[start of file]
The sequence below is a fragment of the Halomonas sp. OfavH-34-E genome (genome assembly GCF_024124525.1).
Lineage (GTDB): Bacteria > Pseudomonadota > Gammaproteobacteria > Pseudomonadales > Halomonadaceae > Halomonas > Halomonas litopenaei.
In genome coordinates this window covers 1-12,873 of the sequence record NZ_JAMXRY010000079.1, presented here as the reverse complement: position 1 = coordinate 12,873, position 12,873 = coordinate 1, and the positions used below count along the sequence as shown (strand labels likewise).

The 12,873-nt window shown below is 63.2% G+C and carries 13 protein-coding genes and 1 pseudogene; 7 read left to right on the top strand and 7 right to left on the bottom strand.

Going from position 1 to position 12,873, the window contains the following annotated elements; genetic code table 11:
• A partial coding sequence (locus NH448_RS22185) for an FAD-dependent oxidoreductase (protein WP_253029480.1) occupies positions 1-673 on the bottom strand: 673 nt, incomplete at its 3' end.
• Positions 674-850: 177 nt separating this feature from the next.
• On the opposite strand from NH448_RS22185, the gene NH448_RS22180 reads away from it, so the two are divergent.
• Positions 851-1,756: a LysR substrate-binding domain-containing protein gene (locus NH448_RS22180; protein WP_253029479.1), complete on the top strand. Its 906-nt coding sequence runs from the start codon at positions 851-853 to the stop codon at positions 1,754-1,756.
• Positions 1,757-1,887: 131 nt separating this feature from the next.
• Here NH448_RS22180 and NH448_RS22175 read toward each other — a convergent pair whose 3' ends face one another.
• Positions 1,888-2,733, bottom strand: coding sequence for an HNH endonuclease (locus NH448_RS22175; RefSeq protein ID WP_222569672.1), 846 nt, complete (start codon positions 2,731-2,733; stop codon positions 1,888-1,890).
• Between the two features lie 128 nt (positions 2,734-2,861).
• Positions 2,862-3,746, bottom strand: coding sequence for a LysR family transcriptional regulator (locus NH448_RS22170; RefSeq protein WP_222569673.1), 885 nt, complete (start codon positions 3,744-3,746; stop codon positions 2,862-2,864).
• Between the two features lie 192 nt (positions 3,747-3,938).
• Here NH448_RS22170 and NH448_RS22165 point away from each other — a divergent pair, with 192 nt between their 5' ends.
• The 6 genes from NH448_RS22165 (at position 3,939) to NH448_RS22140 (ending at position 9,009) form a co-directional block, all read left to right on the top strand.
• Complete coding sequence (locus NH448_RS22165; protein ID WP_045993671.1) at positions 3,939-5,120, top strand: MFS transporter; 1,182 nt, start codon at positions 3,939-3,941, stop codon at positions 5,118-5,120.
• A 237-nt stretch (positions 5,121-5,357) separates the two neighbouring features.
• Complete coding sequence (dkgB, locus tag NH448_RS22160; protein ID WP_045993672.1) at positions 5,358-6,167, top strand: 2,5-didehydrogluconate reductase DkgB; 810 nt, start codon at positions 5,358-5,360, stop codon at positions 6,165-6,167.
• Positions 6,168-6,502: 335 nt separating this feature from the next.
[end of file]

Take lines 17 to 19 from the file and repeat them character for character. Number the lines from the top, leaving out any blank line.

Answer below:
• The 6 genes from NH448_RS22165 (at position 3,939) to NH448_RS22140 (ending at position 9,009) form a co-directional block, all read left to right on the top strand.
• Complete coding sequence (locus NH448_RS22165; protein ID WP_045993671.1) at positions 3,939-5,120, top strand: MFS transporter; 1,182 nt, start codon at positions 3,939-3,941, stop codon at positions 5,118-5,120.
• A 237-nt stretch (positions 5,121-5,357) separates the two neighbouring features.